The American Foundation for the Blind (AFB) has released their Workplace Technology Study, a new report examining how technology in the workplace influences the experiences of workers who are blind, have low vision, or are deafblind.
The report summarized survey data from 323 participants who were employed in February 2021, and interviews with 25 of the participants. They shared their experiences with technology used for hiring and onboarding, required work-related training, and productivity; requests for workplace accommodations; interactions with IT staff; and experiences with telework. Self-employed participants reported on the methods they used to access technology for their work.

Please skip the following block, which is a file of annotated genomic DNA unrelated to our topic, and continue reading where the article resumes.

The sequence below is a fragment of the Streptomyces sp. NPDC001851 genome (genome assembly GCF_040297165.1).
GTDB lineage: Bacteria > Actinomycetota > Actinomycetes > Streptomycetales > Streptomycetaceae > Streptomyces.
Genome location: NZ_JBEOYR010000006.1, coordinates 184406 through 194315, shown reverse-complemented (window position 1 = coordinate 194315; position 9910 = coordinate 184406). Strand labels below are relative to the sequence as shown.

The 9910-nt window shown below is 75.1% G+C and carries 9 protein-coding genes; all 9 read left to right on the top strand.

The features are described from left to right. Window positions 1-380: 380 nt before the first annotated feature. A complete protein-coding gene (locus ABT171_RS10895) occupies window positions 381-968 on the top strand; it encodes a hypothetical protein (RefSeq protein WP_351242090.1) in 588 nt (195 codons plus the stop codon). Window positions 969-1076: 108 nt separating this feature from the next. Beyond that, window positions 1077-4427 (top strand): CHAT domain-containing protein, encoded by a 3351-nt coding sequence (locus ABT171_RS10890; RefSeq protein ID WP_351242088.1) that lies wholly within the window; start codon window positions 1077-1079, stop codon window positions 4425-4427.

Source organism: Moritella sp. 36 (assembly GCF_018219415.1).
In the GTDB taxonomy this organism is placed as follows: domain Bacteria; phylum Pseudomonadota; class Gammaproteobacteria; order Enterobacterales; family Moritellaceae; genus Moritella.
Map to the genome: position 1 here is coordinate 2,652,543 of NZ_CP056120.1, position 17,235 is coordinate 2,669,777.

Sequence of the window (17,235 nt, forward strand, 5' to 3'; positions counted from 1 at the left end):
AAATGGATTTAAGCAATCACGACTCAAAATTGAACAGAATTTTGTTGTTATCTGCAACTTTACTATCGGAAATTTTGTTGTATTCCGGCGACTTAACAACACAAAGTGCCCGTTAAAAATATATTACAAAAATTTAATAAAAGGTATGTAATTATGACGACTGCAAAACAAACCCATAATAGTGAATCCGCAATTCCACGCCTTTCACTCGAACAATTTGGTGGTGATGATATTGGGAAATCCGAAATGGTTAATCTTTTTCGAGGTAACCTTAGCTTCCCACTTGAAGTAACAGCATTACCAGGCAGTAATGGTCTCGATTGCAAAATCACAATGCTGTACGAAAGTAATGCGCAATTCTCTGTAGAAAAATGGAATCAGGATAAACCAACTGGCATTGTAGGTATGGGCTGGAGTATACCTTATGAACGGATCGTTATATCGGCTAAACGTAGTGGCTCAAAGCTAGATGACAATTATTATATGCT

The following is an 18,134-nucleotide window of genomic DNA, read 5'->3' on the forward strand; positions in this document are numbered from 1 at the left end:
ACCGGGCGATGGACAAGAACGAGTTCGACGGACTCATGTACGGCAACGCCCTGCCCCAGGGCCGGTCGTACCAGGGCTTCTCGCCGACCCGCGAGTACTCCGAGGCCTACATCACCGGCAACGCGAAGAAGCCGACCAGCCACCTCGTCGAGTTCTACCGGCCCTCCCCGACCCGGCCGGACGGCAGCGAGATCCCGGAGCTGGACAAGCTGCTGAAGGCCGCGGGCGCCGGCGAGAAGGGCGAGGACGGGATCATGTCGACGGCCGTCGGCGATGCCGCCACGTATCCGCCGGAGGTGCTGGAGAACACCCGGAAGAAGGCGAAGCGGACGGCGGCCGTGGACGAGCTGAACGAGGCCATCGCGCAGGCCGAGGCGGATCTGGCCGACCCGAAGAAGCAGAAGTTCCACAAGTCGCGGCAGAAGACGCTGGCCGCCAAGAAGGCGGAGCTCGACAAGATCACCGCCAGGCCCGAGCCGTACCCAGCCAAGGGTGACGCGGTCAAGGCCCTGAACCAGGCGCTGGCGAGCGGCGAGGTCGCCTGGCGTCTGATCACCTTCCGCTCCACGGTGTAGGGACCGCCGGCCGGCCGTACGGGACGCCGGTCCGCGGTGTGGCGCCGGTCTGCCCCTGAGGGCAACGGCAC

"The findings in the Workplace Technology Study show us that many technology barriers still exist for workers with a visual impairment, despite nondiscrimination laws and guidance," said Stephanie Enyart, Chief Public Policy and Research Officer. "It is our hope that this study will provide a basis for understanding where many current workplace practices and protocols have not met their intended marks. The study can serve as a basis for identifying and addressing gaps to create a more fully inclusive workplace."
Some Key Findings Include:
The full report is available at AFB.org/WTS, and includes recommendations from AFB experts about how to create more accessible and inclusive recruitment and retention strategies for blind and visually impaired employees.
The American Foundation for the Blind research was funded by eSight, Google, Hadley, JP Morgan Chase, LCI Foundation, Microsoft, James H. and Alice Teubert Foundation, and Vispero.